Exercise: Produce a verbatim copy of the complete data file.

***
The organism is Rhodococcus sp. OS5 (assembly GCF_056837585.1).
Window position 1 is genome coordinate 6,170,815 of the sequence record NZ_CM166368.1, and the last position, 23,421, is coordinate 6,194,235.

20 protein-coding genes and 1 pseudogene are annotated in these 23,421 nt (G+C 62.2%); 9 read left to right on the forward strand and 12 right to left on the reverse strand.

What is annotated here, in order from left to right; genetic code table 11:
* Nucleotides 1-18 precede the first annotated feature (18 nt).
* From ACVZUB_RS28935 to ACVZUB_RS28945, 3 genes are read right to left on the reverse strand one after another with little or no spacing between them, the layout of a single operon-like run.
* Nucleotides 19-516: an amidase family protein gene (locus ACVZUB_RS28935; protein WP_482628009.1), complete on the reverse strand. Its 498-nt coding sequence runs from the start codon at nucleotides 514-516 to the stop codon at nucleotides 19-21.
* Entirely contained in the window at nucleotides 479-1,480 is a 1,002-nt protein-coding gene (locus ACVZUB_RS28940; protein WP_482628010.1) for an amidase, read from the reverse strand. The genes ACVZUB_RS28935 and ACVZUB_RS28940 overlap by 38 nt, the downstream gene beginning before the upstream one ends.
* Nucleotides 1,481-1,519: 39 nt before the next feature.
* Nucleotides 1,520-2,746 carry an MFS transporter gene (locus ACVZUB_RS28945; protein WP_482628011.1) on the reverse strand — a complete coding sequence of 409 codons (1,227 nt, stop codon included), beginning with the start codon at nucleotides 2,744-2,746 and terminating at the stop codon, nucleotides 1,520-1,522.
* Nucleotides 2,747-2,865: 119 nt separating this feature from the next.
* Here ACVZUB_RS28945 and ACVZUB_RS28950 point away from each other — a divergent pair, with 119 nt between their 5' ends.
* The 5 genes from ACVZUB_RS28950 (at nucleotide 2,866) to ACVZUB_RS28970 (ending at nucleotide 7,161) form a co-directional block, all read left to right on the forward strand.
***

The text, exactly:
The organism is Rhodococcus sp. OS5 (assembly GCF_056837585.1).
Window position 1 is genome coordinate 6,170,815 of the sequence record NZ_CM166368.1, and the last position, 23,421, is coordinate 6,194,235.

20 protein-coding genes and 1 pseudogene are annotated in these 23,421 nt (G+C 62.2%); 9 read left to right on the forward strand and 12 right to left on the reverse strand.

What is annotated here, in order from left to right; genetic code table 11:
* Nucleotides 1-18 precede the first annotated feature (18 nt).
* From ACVZUB_RS28935 to ACVZUB_RS28945, 3 genes are read right to left on the reverse strand one after another with little or no spacing between them, the layout of a single operon-like run.
* Nucleotides 19-516: an amidase family protein gene (locus ACVZUB_RS28935; protein WP_482628009.1), complete on the reverse strand. Its 498-nt coding sequence runs from the start codon at nucleotides 514-516 to the stop codon at nucleotides 19-21.
* Entirely contained in the window at nucleotides 479-1,480 is a 1,002-nt protein-coding gene (locus ACVZUB_RS28940; protein WP_482628010.1) for an amidase, read from the reverse strand. The genes ACVZUB_RS28935 and ACVZUB_RS28940 overlap by 38 nt, the downstream gene beginning before the upstream one ends.
* Nucleotides 1,481-1,519: 39 nt before the next feature.
* Nucleotides 1,520-2,746 carry an MFS transporter gene (locus ACVZUB_RS28945; protein WP_482628011.1) on the reverse strand — a complete coding sequence of 409 codons (1,227 nt, stop codon included), beginning with the start codon at nucleotides 2,744-2,746 and terminating at the stop codon, nucleotides 1,520-1,522.
* Nucleotides 2,747-2,865: 119 nt separating this feature from the next.
* Here ACVZUB_RS28945 and ACVZUB_RS28950 point away from each other — a divergent pair, with 119 nt between their 5' ends.
* The 5 genes from ACVZUB_RS28950 (at nucleotide 2,866) to ACVZUB_RS28970 (ending at nucleotide 7,161) form a co-directional block, all read left to right on the forward strand.